The opinion of the court was delivered by: DENISE COTE, District Judge
On March 1, 2004, the Official Committee of Unsecured Creditors
(the "Committee") of the Recoton Corporation and others (the
"Debtors") brought a motion in the Bankruptcy Court of this
district seeking an order under Sections 1103 and 1109(b) of the
Bankruptcy Code and Rules 2004 and 9016 of the Federal Rules of
Bankruptcy Procedure authorizing the issuance of subpoenas for
the production of documents and the oral examination of witnesses
(the "Discovery Motion"). The Discovery Motion was opposed by four of the Debtors' former directors and officers, Robert L.
Borchardt, Stuart Mont, Arnold Kezsbom and Tracy Clark
(collectively, the "Former D&Os"). On April 13, the Hon. Allan L.
Gropper granted the Committee's Discovery Motion. See In re
Recoton Corp., 307 B.R. 751 (Bankr. S.D.N.Y. 2004).
On May 5, 2004, this Court denied the motion of the Former D&Os
for an emergency stay of the discovery. The Former D&Os now bring
this motion to (1) withdraw the reference to the Bankruptcy Court
of the Discovery Motion, and (2) transfer venue of the Discovery
Motion to the Middle District of Florida. For the reasons cited
below, the motion to withdraw is denied.
On April 8, 2003, the Debtors filed voluntary petitions for
relief under Chapter 11 in the Bankruptcy Court for the Southern
District of New York; two weeks later the Committee was appointed
by the United States Trustee in these cases. In June and July of
that year, six complaints were filed in the Middle District of
Florida against certain of the Debtors' present and/or former
officers and directors, alleging securities fraud in violation of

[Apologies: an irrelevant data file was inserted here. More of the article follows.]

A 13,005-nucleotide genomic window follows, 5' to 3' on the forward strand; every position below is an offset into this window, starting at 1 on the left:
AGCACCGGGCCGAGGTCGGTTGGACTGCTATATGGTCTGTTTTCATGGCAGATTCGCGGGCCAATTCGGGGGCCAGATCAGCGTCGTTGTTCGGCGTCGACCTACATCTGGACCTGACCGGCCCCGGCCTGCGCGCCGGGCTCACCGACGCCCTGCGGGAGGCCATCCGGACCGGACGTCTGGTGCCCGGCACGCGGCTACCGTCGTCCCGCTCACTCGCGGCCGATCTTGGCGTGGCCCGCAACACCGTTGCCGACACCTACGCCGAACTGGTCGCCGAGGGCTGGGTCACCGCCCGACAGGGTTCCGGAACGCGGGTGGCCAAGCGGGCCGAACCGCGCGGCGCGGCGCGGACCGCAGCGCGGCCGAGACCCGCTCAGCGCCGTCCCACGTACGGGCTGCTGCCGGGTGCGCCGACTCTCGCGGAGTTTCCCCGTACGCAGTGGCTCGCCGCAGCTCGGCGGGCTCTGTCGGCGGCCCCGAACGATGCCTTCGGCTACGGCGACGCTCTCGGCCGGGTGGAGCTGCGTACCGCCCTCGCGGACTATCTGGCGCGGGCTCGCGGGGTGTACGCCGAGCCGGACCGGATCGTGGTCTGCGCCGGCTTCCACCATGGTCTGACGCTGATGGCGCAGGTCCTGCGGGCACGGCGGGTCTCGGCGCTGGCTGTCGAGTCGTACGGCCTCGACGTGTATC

Sections 10(b) and 20(a) of the Securities Exchange Act of 1934.
The class actions were consolidated on September 29, 2003 (the
After interviewing former employees of the Debtors, the Committee undertook an investigation into the existence of
potential causes of action against the Former D&Os, as well as
potential defenses against the multiple proofs of claim filed by
the Former D&Os against the Debtors. To facilitate that
investigation, on March 1, 2004, the Committee filed the
Discovery Motion pursuant to Bankruptcy Rule 2004. The Discovery
Motion sought documents and testimony from certain former and
current officers and directors of the Debtors, including the
Former D&Os. On March 23, Judge Gropper held a hearing on the
motion, and indicated that he would likely grant the discovery
sought by the Committee.
Following Judge Gropper's prediction, the Former D&Os asked him
to stay any order permitting the Rule 2004 discovery so as to
allow the Former D&Os to move to withdraw the reference to the
Bankruptcy Court. On April 13, Judge Gropper issued a
fifteen-page decision granting the Discovery Motion, and denying
the stay. See In re Recoton, 307 B.R. at 761. Judge Gropper
noted that the Committee had agreed to be governed by a
protective order prohibiting use of the information gathered
through Rule 2004 discovery for any purpose other than the
bankruptcy proceeding, and specifically prohibiting its
disclosure to the plaintiffs in the Class Action. Id. at 756.
The protective order was entered on April 14. On April 23, the
Bankruptcy Court entered an order consistent with its decision in
In re Recoton. No appeal was taken by the Former D&Os and the order became final
on May 3.
Meanwhile, on March 29, the Former D&Os filed in this Court the
motion to withdraw the reference insofar as it relates to the
Discovery Motion, and to transfer that motion to the Florida